Date: October 1, 1973
Partner: UNT Libraries Government Documents Department

Aerial radiological measuring survey of the area surrounding the Monticello Nuclear Generating Plant, Monticello, Minnesota, August 1970

Description: The Aerial Radiological Measuring System (ARMS) was used to survey the Monticello Nuclear Generating Plant and surrounding area during Aug. 1970. The survey measured terrestrial background gamma radiation. A high-sensitivity detection system collected gamma spectral and gross-count data. The data were then computer processed into a map of a 625 sq. mile area showing isoexposure contours 3 ft above the ground. Results indicated the presence of isotopes normally found in the background radiation throughout the United States. (auth)
Date: September 1, 1973
Partner: UNT Libraries Government Documents Department

Aerial radiological measuring survey of the area surrounding the Vermont Yankee Generating Station and the Yankee Nuclear Power Station, September 18, 1970

Description: The Aerial Radiological Measuring System (ARMS) was used to survey the area surrounding the Vermont Yankee Generating Station and the Yankee Nuclear Power Station during September 1970. The survey measured terrestrial gamma radiation. A high-sensitivity detection system collected spectral and grosscount data for the flyable portions of the 625 sq. mile survey area. Isotopes identified and exposure rates are consistent with normal background radiation. (auth)
Date: October 1, 1973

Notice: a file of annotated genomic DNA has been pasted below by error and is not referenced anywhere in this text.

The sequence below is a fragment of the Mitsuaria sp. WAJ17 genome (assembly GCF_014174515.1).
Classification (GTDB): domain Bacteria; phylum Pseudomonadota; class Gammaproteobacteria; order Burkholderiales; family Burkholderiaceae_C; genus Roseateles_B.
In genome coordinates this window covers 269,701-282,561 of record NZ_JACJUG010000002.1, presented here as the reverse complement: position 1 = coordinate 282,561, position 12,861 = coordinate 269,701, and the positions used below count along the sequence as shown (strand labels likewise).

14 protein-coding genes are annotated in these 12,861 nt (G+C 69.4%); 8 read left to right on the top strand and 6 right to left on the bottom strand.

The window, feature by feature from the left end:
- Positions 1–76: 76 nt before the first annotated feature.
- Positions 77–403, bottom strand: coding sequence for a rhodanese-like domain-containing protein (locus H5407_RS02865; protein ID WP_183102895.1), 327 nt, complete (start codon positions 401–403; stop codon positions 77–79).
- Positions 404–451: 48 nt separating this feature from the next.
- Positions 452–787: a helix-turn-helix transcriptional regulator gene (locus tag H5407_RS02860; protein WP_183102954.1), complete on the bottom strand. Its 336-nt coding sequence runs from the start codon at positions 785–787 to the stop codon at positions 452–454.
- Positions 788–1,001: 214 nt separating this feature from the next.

Partner: UNT Libraries Government Documents Department

Use of vertical slip flow and flooding models in LOCA analysis

Description: Vertical slip flow and flooding models, which have been incorporated in a version of the RELAP4 computer code by Aerojet Nuclear Company have led to significant improvements in modeling nuclear reactor coolant system phenomena during postulated large and small break loss-of-coolant accidents. The vertical slip flow model computes the separated fluid component velocities and directions at vertical flow junctions. Use of the slip model allows the energy transfer between volumes to be based on individual liquid and vapor component flows rather than on the net junction flow. Continuity and momentum equations are unaffected by the addition of slip. The vertical flow slip model logic is based on the assumption that gravity forces dominate causing slip between phases. 7 references (auth)
Date: January 1, 1975
Creator: Fischer, S.R.
Partner: UNT Libraries Government Documents Department